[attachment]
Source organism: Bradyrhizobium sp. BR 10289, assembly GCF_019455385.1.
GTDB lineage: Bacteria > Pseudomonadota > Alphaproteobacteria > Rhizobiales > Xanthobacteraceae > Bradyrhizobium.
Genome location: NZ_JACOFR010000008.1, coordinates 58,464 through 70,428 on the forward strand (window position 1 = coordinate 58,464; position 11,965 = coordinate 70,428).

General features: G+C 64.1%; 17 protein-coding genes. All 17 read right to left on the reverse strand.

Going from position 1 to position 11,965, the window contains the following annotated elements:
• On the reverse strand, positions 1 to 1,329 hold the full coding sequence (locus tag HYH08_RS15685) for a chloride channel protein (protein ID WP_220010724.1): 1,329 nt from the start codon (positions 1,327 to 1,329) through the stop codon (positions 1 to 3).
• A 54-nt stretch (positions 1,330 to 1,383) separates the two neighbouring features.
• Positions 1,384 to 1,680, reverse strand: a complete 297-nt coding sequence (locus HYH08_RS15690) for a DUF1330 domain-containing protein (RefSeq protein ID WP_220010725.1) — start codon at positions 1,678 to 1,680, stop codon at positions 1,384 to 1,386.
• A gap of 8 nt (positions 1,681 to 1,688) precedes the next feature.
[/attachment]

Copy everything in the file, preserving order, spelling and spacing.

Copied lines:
Source organism: Bradyrhizobium sp. BR 10289, assembly GCF_019455385.1.
GTDB lineage: Bacteria > Pseudomonadota > Alphaproteobacteria > Rhizobiales > Xanthobacteraceae > Bradyrhizobium.
Genome location: NZ_JACOFR010000008.1, coordinates 58,464 through 70,428 on the forward strand (window position 1 = coordinate 58,464; position 11,965 = coordinate 70,428).

General features: G+C 64.1%; 17 protein-coding genes. All 17 read right to left on the reverse strand.

Going from position 1 to position 11,965, the window contains the following annotated elements:
• On the reverse strand, positions 1 to 1,329 hold the full coding sequence (locus tag HYH08_RS15685) for a chloride channel protein (protein ID WP_220010724.1): 1,329 nt from the start codon (positions 1,327 to 1,329) through the stop codon (positions 1 to 3).
• A 54-nt stretch (positions 1,330 to 1,383) separates the two neighbouring features.
• Positions 1,384 to 1,680, reverse strand: a complete 297-nt coding sequence (locus HYH08_RS15690) for a DUF1330 domain-containing protein (RefSeq protein ID WP_220010725.1) — start codon at positions 1,678 to 1,680, stop codon at positions 1,384 to 1,386.
• A gap of 8 nt (positions 1,681 to 1,688) precedes the next feature.